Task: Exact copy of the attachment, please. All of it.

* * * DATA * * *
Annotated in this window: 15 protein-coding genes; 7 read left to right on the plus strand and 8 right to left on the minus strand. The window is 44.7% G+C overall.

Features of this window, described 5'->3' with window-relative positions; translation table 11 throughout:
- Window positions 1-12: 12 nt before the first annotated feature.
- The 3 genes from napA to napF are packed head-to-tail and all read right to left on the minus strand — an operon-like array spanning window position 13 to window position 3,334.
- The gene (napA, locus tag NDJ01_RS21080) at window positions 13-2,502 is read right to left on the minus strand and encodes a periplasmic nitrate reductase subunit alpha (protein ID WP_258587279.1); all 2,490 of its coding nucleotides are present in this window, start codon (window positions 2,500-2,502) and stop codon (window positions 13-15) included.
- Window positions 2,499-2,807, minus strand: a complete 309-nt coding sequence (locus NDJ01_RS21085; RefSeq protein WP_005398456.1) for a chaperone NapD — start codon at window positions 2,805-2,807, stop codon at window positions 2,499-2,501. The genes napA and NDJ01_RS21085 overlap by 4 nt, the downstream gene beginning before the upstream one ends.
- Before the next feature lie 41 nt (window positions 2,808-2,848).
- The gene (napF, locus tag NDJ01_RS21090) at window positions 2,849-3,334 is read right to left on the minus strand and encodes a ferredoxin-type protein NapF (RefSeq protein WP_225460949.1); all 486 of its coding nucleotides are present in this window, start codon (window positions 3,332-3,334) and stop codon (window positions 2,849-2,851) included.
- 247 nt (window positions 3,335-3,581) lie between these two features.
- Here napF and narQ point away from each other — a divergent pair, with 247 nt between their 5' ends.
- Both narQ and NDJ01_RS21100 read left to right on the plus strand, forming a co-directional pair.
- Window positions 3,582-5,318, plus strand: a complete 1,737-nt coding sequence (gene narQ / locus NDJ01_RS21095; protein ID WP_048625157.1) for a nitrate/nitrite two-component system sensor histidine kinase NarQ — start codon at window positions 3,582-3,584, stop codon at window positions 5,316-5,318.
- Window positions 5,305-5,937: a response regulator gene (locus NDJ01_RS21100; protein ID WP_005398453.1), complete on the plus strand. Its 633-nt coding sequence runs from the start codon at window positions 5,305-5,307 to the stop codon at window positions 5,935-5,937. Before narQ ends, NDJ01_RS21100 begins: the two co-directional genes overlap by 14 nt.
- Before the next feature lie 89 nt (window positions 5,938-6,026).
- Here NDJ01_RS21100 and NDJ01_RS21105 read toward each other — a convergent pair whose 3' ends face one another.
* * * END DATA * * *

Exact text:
Annotated in this window: 15 protein-coding genes; 7 read left to right on the plus strand and 8 right to left on the minus strand. The window is 44.7% G+C overall.

Features of this window, described 5'->3' with window-relative positions; translation table 11 throughout:
- Window positions 1-12: 12 nt before the first annotated feature.
- The 3 genes from napA to napF are packed head-to-tail and all read right to left on the minus strand — an operon-like array spanning window position 13 to window position 3,334.
- The gene (napA, locus tag NDJ01_RS21080) at window positions 13-2,502 is read right to left on the minus strand and encodes a periplasmic nitrate reductase subunit alpha (protein ID WP_258587279.1); all 2,490 of its coding nucleotides are present in this window, start codon (window positions 2,500-2,502) and stop codon (window positions 13-15) included.
- Window positions 2,499-2,807, minus strand: a complete 309-nt coding sequence (locus NDJ01_RS21085; RefSeq protein WP_005398456.1) for a chaperone NapD — start codon at window positions 2,805-2,807, stop codon at window positions 2,499-2,501. The genes napA and NDJ01_RS21085 overlap by 4 nt, the downstream gene beginning before the upstream one ends.
- Before the next feature lie 41 nt (window positions 2,808-2,848).
- The gene (napF, locus tag NDJ01_RS21090) at window positions 2,849-3,334 is read right to left on the minus strand and encodes a ferredoxin-type protein NapF (RefSeq protein WP_225460949.1); all 486 of its coding nucleotides are present in this window, start codon (window positions 3,332-3,334) and stop codon (window positions 2,849-2,851) included.
- 247 nt (window positions 3,335-3,581) lie between these two features.
- Here napF and narQ point away from each other — a divergent pair, with 247 nt between their 5' ends.
- Both narQ and NDJ01_RS21100 read left to right on the plus strand, forming a co-directional pair.
- Window positions 3,582-5,318, plus strand: a complete 1,737-nt coding sequence (gene narQ / locus NDJ01_RS21095; protein ID WP_048625157.1) for a nitrate/nitrite two-component system sensor histidine kinase NarQ — start codon at window positions 3,582-3,584, stop codon at window positions 5,316-5,318.
- Window positions 5,305-5,937: a response regulator gene (locus NDJ01_RS21100; protein ID WP_005398453.1), complete on the plus strand. Its 633-nt coding sequence runs from the start codon at window positions 5,305-5,307 to the stop codon at window positions 5,935-5,937. Before narQ ends, NDJ01_RS21100 begins: the two co-directional genes overlap by 14 nt.
- Before the next feature lie 89 nt (window positions 5,938-6,026).
- Here NDJ01_RS21100 and NDJ01_RS21105 read toward each other — a convergent pair whose 3' ends face one another.